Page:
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Old 02-11-2016, 05:13 PM
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Default Good News: CMS Issues Final Rule Prohibiting "Homebound" Requirement for Medicaid

Good News: CMS Issues Final Rule Prohibiting "Homebound" Requirement for Medicaid Home Health Services
On February 2, 2016, the Centers for Medicare and Medicaid Services (CMS) will issue a final rule codifying the homebound prohibition for Medicaid home health services, and clarifying the settings where homebound services may be provided. The final rule revises Medicaid home health regulations (42 C.F.R. ยง 440.70(c)(1-2)) to make clear that a Medicaid beneficiary does not need to be "homebound" in order to receive home health services. In addition, CMS explains that home health services may be provided in any setting where normal life activities take place, and are not limited to a hospital, nursing facility, or other institution.

In its commentary, the agency explains that the prohibition codifies longstanding agency policy, previously articulated in a 2000 letter to state Medicaid directors, that a Medicaid homebound requirement for home health services violates the Americans with Disabilities Act (ADA), as articulated in Olmstead v. L.C., 527 U.S. 581 (1999).

Unfortunately, the final rule is limited to Medicaid's homebound requirement, and does not change the Medicare homebound requirement. The agency cites what it describes as an inherent difference between the Medicaid statute and Section 1814(a) and 1835(a) of the Social Security Act, which imposes a Medicare homebound requirement. Acknowledging the challenge that this Medicaid v. Medicare misalignment places on dual eligible individuals, the agency notes in the rule commentary: "we would permit states the flexibility to authorize additional hours of home health services to account for medical needs that may arise out of the home." (pg. 56)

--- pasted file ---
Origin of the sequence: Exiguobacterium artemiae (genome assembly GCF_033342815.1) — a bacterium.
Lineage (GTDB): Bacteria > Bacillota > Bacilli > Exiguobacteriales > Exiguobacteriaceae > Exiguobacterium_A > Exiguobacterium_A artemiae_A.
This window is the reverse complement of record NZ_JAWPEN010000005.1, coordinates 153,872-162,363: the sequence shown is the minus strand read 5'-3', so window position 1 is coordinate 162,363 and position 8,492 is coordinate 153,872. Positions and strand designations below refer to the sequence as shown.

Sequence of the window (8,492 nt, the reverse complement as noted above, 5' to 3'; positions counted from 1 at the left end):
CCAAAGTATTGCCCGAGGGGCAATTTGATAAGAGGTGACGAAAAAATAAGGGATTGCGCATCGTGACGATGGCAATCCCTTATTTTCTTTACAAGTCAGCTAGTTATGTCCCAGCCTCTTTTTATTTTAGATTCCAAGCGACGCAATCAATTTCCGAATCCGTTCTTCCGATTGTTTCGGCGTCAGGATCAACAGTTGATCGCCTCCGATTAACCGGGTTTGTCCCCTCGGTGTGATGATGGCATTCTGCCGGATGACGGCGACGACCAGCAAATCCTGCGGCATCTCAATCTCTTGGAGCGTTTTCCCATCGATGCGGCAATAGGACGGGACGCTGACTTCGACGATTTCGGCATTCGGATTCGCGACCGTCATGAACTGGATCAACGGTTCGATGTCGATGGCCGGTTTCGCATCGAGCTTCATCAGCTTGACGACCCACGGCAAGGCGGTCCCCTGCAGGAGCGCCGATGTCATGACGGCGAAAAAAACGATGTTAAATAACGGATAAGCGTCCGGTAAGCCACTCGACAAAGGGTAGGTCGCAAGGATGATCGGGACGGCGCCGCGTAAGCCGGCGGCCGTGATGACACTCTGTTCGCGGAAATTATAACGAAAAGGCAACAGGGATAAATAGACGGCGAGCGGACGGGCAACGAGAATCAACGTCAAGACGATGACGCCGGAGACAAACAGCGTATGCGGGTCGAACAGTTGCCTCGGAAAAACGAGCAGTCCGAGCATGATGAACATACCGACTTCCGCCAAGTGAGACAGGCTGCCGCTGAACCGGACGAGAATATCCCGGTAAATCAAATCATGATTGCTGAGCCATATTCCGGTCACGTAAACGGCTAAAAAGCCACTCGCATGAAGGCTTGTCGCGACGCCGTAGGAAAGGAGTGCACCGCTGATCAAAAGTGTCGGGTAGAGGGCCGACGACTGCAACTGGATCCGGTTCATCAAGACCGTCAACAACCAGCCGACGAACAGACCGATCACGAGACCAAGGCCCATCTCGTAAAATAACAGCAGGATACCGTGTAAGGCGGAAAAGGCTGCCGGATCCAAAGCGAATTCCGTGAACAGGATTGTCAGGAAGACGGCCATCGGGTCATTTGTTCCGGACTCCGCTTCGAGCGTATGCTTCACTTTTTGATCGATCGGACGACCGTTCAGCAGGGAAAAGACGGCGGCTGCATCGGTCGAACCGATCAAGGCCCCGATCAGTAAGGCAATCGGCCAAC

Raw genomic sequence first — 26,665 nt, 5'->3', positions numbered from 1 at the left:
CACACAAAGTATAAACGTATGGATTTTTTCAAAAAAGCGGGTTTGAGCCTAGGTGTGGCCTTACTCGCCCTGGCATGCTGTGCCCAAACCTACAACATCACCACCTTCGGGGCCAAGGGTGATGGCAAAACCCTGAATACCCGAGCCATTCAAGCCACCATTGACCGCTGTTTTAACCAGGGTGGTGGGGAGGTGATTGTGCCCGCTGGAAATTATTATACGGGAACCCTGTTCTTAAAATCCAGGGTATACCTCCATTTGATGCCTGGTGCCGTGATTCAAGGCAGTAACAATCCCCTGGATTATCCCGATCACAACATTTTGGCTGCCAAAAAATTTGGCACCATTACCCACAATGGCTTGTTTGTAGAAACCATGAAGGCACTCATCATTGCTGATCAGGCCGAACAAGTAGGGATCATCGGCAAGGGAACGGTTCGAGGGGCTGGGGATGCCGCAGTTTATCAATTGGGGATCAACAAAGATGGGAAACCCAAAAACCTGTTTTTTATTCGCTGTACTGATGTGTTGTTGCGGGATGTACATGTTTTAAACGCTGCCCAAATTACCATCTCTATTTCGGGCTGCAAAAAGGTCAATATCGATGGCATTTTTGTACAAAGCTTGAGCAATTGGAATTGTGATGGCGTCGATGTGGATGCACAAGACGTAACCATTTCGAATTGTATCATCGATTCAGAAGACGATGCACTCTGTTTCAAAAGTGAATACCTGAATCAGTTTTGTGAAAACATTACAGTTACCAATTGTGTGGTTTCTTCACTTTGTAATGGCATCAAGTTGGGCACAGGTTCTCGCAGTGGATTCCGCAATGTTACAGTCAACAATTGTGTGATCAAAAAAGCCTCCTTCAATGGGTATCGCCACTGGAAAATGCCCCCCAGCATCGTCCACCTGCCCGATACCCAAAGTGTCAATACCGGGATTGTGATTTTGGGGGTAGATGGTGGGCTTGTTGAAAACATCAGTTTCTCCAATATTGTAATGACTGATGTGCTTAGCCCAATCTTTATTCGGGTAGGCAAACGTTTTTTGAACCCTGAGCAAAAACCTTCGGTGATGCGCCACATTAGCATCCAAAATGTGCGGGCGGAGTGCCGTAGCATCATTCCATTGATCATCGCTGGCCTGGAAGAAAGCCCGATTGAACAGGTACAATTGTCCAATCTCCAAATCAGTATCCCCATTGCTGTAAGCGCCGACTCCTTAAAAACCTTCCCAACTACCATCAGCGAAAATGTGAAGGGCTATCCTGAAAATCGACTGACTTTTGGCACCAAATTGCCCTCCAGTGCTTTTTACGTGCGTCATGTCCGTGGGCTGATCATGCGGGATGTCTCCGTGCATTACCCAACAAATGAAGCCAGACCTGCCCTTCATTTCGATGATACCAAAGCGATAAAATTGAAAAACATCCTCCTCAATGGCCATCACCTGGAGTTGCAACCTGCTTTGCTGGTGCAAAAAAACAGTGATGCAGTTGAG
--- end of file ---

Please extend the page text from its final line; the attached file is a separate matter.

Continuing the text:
The clarification that Medicaid home health services should not be limited to services furnished in the home reflects principles set forth in two prior court cases, Skubel v. Fuoroli, 113 F. 3d 330 (2d. Cir. 1997) (finding a state could not limit coverage of home health services to those in an individual residence); and Detsel v. Sullivan, 895 F. 2d 58 (2d Circ. 1990) (invalidating a regulation that limited private duty nursing services to an individual's residence).

Aging and disability advocates welcomed the final regulation's codification of agency policy, which comes after over a decade of advocacy for more community-based options for long-term services and supports.

The rule's other provisions include:

Prohibiting absolute exclusions on medical supplies, equipment or appliances;
Requiring states to provide and make available to individuals a reasonable and meaningful procedure for individuals to request items not on a preapproved list; and
Greater alignment of the definitions of home health medical supplies, equipment and appliances with the Medicare definition of DME.


The rule will take effect July 1, 2016. CMS will delay enforcement until a state's legislature has had an opportunity to implement necessary changes (either one or two years, based on the state's legislative cycle).

For more on Justice in Aging's community integration and Olmstead advocacy, read about our litigation to help 35,000 low-income seniors and people with disabilities stay healthy at home and in their communities, as well as our advocacy work to help low-income seniors age in place.
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